photo by

photo courtesy of


photo by

M. Tull

October 31-Football to Playoffs The football team brought Roosevelt their best record in 15 years, five wins, three losses.


photo by A. Chiechi

Izaac Post & Carolina Reid


Photo courtesy of T. Peschon


The Roosevelt News


December 15th-Seattle’s Snow Storm It started out during the week before mid-winter break when we received two late start days, ad a full day off without snow or ice. This was followed by about 6 inches of snow for the next two days. Nice.




events, trials and tribulations of this year April 20th-Sullivan and Dan’s upteenth witty yet controversial morning announcement “Happy 4/20, the day everyone knows as the day the Apollo 16 landed on the moon in 1972 and the day the Civil Rights Act became law!”

March 14th-Tolot at the Zoo “The lights were turned on, causing my gig to be turned off” – senior Sullivan Brown

March-Mock Trial goes to Districts The plaintiff team won but the defense team lost. The trial was so close that it went to individual scores for lawyers and Riders were eliminated by a margin of only two points.

May 9th-LA Electives Kathleen Vasquez announced the new aligned Language Arts curriculum, which consisted of such books as The Communist Manifesto.

April-Model UN Nick Gillingham won as best delegate in his committee.

photo courtesy of

May 4th-15th-AP Testing Sophomore Tenaya Farrington stresses about the four-hour test to wrap-up her Human Geography class. Fewer students attended classes these two weeks as their brains were fried by the May 21st-31st-Cats CollegeBoard. If you read this Theatrical Roughriders showed their ferocious felinsection, we personally demand ity in this jellicle musical by Andrew Lloyd Webber. an 86$ check.

Febuary 22nd-Oscars The second ever posthumous award was given to Heath ledger as the Joker in Dark Knight and Slumdog Millionaire stole the show with eight Oscars. JAI HO!!!!!!!!!!!!

January 31st-Michael Phelps beats the bong “You can smoke weed, after you win eight gold medals for your country.” -Seth Myers, “Really?” on “Saturday Night Live.”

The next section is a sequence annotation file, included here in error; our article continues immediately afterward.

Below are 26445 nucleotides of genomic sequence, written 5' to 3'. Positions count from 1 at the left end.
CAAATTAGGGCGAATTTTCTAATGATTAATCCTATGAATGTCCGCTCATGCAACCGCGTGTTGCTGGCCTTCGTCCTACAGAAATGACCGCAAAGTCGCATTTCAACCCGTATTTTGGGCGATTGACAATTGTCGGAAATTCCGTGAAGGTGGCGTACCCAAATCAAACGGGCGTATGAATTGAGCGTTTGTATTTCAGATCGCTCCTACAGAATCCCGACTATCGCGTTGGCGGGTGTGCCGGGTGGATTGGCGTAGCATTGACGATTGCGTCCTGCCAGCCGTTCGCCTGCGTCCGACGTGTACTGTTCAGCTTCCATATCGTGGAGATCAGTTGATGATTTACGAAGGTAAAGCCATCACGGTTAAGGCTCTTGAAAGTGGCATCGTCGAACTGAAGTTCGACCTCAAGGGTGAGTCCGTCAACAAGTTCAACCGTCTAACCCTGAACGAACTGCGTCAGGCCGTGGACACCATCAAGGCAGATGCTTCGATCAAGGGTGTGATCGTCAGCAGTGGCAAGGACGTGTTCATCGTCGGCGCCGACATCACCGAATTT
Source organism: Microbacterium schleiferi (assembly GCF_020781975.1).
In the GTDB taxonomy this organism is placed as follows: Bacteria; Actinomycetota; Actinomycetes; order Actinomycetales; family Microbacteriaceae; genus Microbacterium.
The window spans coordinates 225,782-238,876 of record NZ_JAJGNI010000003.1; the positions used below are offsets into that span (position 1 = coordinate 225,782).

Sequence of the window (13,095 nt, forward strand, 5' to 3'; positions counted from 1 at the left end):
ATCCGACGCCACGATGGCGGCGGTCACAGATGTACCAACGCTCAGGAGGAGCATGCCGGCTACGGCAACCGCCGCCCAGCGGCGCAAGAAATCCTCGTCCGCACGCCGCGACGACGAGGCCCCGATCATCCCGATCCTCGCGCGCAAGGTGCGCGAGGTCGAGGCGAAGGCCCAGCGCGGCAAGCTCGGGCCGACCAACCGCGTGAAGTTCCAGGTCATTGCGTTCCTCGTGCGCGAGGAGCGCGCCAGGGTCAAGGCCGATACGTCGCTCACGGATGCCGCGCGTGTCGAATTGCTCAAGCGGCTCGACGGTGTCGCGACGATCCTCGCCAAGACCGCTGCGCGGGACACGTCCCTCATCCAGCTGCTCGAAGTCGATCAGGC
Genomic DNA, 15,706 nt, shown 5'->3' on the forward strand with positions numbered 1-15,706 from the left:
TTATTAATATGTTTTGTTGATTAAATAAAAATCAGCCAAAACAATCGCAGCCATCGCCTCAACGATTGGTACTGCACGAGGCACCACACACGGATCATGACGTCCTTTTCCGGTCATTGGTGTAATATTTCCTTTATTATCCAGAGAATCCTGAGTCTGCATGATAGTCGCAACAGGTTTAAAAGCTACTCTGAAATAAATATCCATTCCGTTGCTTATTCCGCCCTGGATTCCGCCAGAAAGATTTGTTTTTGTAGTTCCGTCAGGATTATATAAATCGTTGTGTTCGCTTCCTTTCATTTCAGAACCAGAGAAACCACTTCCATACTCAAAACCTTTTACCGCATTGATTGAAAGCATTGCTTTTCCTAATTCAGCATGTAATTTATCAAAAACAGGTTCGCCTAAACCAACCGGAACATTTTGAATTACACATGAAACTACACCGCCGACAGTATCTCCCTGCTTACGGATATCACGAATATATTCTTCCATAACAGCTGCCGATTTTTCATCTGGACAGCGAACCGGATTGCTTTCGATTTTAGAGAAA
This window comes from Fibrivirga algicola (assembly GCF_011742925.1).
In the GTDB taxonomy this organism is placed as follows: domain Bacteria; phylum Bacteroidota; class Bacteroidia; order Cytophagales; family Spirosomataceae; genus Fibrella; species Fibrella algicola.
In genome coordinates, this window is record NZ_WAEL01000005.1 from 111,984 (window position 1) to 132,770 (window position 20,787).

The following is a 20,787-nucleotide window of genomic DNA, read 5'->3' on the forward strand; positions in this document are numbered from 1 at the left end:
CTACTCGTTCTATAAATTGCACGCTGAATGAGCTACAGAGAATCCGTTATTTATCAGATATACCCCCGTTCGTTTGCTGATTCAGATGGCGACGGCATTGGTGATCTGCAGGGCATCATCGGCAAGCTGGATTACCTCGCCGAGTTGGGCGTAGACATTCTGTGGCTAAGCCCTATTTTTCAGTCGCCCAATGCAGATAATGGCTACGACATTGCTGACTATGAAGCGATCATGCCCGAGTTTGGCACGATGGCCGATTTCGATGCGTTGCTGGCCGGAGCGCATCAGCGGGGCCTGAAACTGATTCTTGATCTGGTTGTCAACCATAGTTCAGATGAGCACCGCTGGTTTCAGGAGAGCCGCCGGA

April 11th-Susan Boyle sings on Britain’’s Got Talent Someone less than attractive is successful!?!? WHAT!?

Febuary 8th-The 51st Annual Grammys Chris Brown hits Rihanna with his umbrella, ella, ella, and then he shut up and drove.

January 15-Flight 1549 crashes into the Hudson The pilot landed a commercial airplane in the Hudson… successfully. Jack Thompson was ecstatic.

May 18th-Dolla killed Shot behind P.F. Chang’s and Chipotle. Nuff said. June 3rd-Dave Carradine found dead Police reports said that Carradine was found hanging from a rope in his closet in Bangkok. Too bad this Kung Fu legend will no longer grace our lives with his impressive self defense.

January 30th-The Giant Earthquake of 2009 “The earthquake, what’s that?” questioned sophomore Sam Hendren. Good question! Most of us were probably snoozing when this 4.5 earthquake hit Seattle at 5:25 am.

M. Arai

Febuary 3rd-We’re on a boat. T-Pain and Andy Samberg get us all a little hyped for summer.

photo by

January 13th-May 20th-The ninth season of American Idol We all watched the auditions and laughed our socks off. And we all learned guyliner is sexy.

May 26th-Powder Puff Football Game The seniors beat the juniors 44-6. “Good job 09! Next year we will kill,” Miro Justad scoffed.

January 25th-Lil Wayne comes to Seattle “I feel big, ya know what I mean, like not, not big in the sense of weight, you know what I mean, like gaining weight or nothing like that, like, COLOSSAL!”

photo courtesy of

photo courtesy of

photo by

C. Reid

photo courtesy of

I. Post

April 9th-ish-Rosie Van Pelt She is best known for her fake boobs… and Facebook account.

SpringtimeR o o s e v e l t ’s Many Fundr a i s e r s Riders gear up to rasie money for jazz, sports, theater and clubs. Bridget Reardon knows how exciting it is to have enough money for her favorite extracurriclars.

May 2nd-Prom “The most typical Roosevelt thing I’ve ever seen. Although nobody danced to all the terrible music, the instant the DJ put on sandstorm everyone went CRAZY. I almost lost a shoe and was bruised for over a week. It was a mosh pit.” raves senior Grace Hartinger. May 7th-Ford and Kaitlin Find Love And the new love birds found a special connection with sophomore Mitch Young and seniors Hanna Rodd and Olivia Cunningham.

photo by A. Seroussi

April 6th-10th-Arson Following Nazi Germany’s example of bribing it’s citizens, all students were encouraged to give the fire department hints about the bathroom arsonist for a reward of $10,000. This led to many accusations, without anyone realizing the true villain: Rosie Van Pelt